How to Wipe a Hard Drive.
“Total data destruction and a throughly wiped hard drive, the first time, every time.”
The idea that physically destroying a hard disk renders data secure is a common fallacy in the business world. Yes, if you shred, drill through or crush a hard disk, an average person won’t get information from it. Data forensics units or similar specialists can get information from an apparently dead drive. In cases of industrial espionage the information is often valuable enough to be worth the effort. Organizations cannot simply reformat drives, physically destroy them and move on.
Degaussing is not the only thing you should do to insure data security. Consequentally, while degaussing is the only guaranteed method to remove data from a piece of technology, companies usually go one step further and pair their data erasure methods with crushing. Therefore, most people believe that if the platter can’t spin, then the hard drive can’t be read—but data can actually still be recovered from the device. This is why degaussing beforehand is incredibly important.
After degaussing, you should consider using a product that effectively crushes the device. The NSA recommends a combination of degaussing and crushing as the correct approach. Data thieves put together and salvage information if data remains on the platons.
Hard disk degaussing provides a major edge over physical destruction alone in hard drive disposal, and is the only truly effective way to wipe a hard drive when done in combination with crushing.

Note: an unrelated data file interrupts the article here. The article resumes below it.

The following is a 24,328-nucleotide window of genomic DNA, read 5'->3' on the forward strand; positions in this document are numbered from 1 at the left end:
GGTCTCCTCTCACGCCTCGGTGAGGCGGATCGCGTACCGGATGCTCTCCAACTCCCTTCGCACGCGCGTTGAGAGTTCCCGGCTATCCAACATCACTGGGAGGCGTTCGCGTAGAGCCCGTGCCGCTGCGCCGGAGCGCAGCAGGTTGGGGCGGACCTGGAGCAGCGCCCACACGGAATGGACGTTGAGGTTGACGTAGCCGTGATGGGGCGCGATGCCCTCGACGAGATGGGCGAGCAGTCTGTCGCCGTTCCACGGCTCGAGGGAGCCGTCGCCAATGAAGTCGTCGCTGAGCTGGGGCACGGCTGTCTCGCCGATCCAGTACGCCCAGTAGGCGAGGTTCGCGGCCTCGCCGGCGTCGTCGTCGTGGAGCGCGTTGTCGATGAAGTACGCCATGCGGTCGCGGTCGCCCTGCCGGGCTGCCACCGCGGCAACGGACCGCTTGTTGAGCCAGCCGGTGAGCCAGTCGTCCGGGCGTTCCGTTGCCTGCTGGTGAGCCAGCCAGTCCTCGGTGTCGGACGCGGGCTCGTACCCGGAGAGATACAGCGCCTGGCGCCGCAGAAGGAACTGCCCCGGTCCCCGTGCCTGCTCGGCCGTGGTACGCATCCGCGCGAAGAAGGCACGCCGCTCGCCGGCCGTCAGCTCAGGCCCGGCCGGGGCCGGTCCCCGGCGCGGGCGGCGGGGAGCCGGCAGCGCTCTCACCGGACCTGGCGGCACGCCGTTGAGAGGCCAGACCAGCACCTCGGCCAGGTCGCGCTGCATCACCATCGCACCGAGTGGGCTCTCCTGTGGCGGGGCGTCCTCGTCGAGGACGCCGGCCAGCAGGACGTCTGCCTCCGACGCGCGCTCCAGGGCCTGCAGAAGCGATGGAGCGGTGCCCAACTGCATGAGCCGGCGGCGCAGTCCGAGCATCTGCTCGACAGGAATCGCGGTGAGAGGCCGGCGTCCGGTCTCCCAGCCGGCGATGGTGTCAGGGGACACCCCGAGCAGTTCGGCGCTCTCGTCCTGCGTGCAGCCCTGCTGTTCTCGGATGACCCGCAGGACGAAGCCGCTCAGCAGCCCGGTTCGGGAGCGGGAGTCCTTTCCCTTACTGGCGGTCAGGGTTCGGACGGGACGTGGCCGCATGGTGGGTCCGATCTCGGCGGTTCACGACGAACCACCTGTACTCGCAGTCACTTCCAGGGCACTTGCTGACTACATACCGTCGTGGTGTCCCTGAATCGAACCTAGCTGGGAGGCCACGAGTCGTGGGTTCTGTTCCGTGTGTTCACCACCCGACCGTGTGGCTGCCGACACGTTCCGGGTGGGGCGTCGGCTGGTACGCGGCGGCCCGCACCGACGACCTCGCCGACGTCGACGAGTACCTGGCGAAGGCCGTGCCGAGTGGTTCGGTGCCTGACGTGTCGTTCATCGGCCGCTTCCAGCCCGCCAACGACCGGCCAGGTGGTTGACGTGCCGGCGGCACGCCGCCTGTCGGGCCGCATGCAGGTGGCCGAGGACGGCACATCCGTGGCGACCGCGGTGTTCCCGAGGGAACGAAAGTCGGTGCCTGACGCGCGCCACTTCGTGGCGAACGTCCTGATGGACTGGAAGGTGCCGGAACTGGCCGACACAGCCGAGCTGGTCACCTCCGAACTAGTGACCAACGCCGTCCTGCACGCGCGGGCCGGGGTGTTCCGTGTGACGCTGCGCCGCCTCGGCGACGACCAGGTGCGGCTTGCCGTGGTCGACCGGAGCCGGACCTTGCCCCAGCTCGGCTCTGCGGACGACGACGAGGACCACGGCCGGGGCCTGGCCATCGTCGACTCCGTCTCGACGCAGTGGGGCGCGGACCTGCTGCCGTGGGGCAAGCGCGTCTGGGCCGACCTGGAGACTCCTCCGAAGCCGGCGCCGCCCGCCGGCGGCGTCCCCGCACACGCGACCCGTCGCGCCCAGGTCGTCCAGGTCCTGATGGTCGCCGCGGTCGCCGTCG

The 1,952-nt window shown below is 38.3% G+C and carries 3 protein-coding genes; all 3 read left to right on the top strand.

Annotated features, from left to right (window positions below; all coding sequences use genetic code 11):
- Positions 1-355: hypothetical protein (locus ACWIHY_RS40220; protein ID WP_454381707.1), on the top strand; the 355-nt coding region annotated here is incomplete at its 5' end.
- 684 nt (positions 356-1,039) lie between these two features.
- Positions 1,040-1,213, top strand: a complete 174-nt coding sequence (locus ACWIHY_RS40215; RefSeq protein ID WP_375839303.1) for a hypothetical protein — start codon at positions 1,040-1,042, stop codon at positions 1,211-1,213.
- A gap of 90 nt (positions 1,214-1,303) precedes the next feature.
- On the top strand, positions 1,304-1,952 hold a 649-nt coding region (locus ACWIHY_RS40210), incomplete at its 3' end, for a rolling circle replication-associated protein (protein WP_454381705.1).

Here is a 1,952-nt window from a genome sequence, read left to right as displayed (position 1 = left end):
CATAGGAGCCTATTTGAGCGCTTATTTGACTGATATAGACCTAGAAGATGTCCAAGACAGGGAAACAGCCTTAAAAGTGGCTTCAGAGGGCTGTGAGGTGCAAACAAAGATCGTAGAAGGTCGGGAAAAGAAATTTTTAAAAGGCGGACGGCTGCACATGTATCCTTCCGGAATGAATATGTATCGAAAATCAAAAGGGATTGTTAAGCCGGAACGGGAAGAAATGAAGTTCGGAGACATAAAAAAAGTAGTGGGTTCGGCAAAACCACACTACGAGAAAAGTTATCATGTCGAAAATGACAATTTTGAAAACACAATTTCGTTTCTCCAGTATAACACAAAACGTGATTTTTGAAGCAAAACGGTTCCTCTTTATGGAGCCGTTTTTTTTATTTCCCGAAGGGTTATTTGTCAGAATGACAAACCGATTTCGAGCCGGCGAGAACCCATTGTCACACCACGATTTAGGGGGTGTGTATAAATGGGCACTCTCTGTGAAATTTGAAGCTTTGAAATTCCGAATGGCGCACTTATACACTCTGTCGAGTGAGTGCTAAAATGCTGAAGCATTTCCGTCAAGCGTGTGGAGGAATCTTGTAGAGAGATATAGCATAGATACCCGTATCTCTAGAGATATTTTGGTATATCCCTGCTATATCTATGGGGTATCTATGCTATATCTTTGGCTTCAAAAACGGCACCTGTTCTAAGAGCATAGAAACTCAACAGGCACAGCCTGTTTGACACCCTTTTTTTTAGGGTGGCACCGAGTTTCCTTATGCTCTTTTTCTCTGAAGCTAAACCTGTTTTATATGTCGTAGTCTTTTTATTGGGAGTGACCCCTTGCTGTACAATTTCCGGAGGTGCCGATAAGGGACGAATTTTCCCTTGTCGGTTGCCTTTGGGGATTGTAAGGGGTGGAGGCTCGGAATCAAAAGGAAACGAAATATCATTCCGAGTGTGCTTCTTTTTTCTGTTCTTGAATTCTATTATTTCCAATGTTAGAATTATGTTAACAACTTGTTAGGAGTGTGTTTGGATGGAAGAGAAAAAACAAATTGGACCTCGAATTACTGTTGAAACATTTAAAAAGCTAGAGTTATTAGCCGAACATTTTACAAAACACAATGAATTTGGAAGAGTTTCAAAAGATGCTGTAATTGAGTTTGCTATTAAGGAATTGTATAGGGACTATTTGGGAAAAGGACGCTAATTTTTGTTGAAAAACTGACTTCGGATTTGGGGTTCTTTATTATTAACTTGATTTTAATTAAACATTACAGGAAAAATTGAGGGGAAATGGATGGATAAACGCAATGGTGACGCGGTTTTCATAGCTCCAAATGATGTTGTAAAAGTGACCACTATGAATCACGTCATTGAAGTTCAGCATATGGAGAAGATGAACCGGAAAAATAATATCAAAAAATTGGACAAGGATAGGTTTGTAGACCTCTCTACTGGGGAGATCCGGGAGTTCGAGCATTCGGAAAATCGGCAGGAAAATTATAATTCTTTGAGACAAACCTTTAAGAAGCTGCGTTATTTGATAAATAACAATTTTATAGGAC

A degausser will disrupt the magnetic forces of a hard disk, rendering data impossible to capture and making the drive useless.
Properly destroying a hard drive is a key process during decommissioning, and degaussers are often the best option.
Organizations using degaussers should:
- At a minimum, companies must purchase degaussing wands.
- Use high-end degaussers to wipe servers and similar systems with resilient hard disks.
- Deploy shredders to simplify physical disk destruction once data has been removed.
Decommissioning hard disks can prove complex because of the combination of environmental and data protection standards involved.
Hard drive disposal is not as simple as hitting a hard drive with a hammer or a screwdriver.
However, degaussers simplify the data destruction process and increase the volume of devices that can be destroyed over time.
Organizations that invest in a degausser on-site can maintain chain of custody with relative ease. From there, using a shredder makes physical destruction easier, leaving scrap available for collection and proper disposal. In conclusion, clearly documented data destruction processes supported with the right hardware can simplify an office move and keep data safe.